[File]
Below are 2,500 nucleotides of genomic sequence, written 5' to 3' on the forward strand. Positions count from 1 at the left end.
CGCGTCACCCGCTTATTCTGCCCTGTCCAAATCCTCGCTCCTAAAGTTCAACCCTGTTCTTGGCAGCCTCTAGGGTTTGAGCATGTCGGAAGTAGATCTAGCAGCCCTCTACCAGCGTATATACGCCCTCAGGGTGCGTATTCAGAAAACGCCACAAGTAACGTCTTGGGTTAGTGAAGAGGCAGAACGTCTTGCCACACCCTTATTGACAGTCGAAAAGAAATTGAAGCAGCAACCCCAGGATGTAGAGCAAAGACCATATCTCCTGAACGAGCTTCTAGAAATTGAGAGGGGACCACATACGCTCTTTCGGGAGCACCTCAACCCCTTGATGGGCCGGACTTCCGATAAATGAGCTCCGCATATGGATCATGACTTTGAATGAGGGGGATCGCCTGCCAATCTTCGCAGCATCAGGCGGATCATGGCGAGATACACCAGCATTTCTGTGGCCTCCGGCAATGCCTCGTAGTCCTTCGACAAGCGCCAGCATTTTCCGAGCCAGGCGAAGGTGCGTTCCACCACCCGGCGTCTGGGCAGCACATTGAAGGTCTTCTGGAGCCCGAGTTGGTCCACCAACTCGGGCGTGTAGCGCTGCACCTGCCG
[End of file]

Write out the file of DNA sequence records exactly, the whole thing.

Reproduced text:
Below are 2,500 nucleotides of genomic sequence, written 5' to 3' on the forward strand. Positions count from 1 at the left end.
CGCGTCACCCGCTTATTCTGCCCTGTCCAAATCCTCGCTCCTAAAGTTCAACCCTGTTCTTGGCAGCCTCTAGGGTTTGAGCATGTCGGAAGTAGATCTAGCAGCCCTCTACCAGCGTATATACGCCCTCAGGGTGCGTATTCAGAAAACGCCACAAGTAACGTCTTGGGTTAGTGAAGAGGCAGAACGTCTTGCCACACCCTTATTGACAGTCGAAAAGAAATTGAAGCAGCAACCCCAGGATGTAGAGCAAAGACCATATCTCCTGAACGAGCTTCTAGAAATTGAGAGGGGACCACATACGCTCTTTCGGGAGCACCTCAACCCCTTGATGGGCCGGACTTCCGATAAATGAGCTCCGCATATGGATCATGACTTTGAATGAGGGGGATCGCCTGCCAATCTTCGCAGCATCAGGCGGATCATGGCGAGATACACCAGCATTTCTGTGGCCTCCGGCAATGCCTCGTAGTCCTTCGACAAGCGCCAGCATTTTCCGAGCCAGGCGAAGGTGCGTTCCACCACCCGGCGTCTGGGCAGCACATTGAAGGTCTTCTGGAGCCCGAGTTGGTCCACCAACTCGGGCGTGTAGCGCTGCACCTGCCG